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B+LNZ welcomes PCE report on livestock methane emissions

Media Release

30 August 2018

Beef + Lamb New Zealand (B+LNZ) welcomes the Parliamentary Commissioner for the Environment’s report on livestock emissions which recognises the difference in the warming potential between short and long term greenhouse gases.

The Commissioner’s report says that if New Zealand wishes to ensure that methane from livestock contributes no additional warming beyond current levels, methane emissions from all livestock will need to be reduced from 2016 levels by between 10 – 22 per cent by 2050, and 20 – 27 per cent by 2100.

This report makes an important contribution to understanding the complex science relating to the behaviour of the different gases.

B+LNZ General Manager, Policy and Advocacy Dave Harrison acknowledges that for New Zealand to meet its international commitments all sectors of the economy have a role to play and B+LNZ has set a target of being net carbon neutral by 2050.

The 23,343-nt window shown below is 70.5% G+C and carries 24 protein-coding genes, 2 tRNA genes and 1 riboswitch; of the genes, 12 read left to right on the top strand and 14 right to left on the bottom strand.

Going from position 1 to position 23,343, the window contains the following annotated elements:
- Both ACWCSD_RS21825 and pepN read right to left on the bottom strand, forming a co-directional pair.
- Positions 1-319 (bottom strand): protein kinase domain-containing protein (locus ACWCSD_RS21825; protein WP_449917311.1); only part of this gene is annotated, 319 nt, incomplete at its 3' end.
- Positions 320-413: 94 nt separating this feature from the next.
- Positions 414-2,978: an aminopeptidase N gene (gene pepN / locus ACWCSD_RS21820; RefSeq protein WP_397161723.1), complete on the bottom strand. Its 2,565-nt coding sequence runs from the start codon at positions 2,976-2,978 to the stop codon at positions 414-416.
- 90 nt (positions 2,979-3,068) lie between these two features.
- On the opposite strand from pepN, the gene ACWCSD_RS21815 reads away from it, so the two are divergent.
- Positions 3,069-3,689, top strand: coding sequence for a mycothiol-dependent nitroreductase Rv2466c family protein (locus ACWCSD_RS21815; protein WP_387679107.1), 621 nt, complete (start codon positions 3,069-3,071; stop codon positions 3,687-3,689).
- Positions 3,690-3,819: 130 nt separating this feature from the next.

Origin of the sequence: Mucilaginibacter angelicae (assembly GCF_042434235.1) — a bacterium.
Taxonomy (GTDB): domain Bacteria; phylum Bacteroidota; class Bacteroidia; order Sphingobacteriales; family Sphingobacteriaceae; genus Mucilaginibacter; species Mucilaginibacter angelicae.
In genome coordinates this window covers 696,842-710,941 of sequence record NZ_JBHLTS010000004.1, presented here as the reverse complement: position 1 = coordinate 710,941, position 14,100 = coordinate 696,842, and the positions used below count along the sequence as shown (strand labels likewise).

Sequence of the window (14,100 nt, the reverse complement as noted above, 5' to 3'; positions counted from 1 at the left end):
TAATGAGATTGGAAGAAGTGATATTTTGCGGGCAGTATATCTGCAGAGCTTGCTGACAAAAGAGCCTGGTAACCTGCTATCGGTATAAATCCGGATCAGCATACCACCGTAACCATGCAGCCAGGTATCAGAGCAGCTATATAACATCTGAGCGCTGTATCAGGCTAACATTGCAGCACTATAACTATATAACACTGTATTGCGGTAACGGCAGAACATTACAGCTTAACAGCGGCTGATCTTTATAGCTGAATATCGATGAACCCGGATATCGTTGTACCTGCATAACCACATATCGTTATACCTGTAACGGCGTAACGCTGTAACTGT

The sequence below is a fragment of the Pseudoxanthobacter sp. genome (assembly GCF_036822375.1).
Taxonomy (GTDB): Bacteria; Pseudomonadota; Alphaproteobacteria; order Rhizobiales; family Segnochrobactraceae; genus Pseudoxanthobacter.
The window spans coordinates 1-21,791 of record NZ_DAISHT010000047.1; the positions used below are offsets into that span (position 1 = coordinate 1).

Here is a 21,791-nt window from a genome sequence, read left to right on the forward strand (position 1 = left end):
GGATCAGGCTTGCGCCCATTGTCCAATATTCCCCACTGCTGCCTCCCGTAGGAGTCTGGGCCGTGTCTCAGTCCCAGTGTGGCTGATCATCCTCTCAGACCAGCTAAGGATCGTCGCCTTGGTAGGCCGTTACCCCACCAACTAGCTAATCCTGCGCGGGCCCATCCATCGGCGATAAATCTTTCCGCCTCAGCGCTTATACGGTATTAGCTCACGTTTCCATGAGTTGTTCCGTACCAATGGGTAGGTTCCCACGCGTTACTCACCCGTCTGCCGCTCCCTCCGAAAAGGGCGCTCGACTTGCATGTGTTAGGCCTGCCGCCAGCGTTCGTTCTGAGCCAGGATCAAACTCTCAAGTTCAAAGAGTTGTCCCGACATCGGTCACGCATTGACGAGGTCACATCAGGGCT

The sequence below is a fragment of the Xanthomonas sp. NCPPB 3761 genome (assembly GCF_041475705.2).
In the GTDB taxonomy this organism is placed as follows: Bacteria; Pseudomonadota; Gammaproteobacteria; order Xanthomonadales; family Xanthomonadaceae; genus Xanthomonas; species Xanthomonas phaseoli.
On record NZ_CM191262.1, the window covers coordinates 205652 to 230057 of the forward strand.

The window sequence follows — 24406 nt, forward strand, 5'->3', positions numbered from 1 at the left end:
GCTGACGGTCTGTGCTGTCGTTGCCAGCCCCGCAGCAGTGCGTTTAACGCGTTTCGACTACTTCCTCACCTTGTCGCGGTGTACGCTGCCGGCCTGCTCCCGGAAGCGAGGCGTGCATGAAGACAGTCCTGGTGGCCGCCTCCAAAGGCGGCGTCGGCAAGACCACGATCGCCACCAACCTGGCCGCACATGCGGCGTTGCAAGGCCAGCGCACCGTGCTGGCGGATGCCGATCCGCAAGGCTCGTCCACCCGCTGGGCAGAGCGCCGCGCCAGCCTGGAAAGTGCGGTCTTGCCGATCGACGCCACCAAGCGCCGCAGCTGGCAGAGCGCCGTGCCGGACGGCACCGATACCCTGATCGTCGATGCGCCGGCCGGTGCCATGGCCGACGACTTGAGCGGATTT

“We recognise that for New Zealand to have a meaningful role in combating climate change all sectors need to play their part, but there also needs to be recognition of the contribution to greenhouse gas emissions reduction that sectors have already made since 1990,” says Mr Harrison.

Since 1990 the sheep and beef sector has reduced its absolute greenhouse gas emissions by 30 per cent. This has been due to efficiency gains that have seen the sector produce similar quantities of red meat from fewer animals, while also increasing the value of our exports.

“While the focus to date has been on absolute emissions, it’s also equally important to fully understand and take into account the opportunities to sequester carbon on sheep and beef farms through both native forest and pine plantations,” says Mr Harrison.

B+LNZ is currently working to understand the extent of the sequestration already occurring on sheep and beef farms from the 1.4 million hectares of native forest and 180,000 hectares of pine plantation on those farms.

“We believe this is making a significant contribution to offsetting New Zealand’s greenhouse gas emissions, but the sector is currently not getting recognition for this,” says Mr Harrison.

“We look forward to the Government not only taking into account the difference between short and long term greenhouse gases, but also the contribution sectors have made in reducing their greenhouse gas emissions to date, and recognising existing on farm sequestration.”

ENDS


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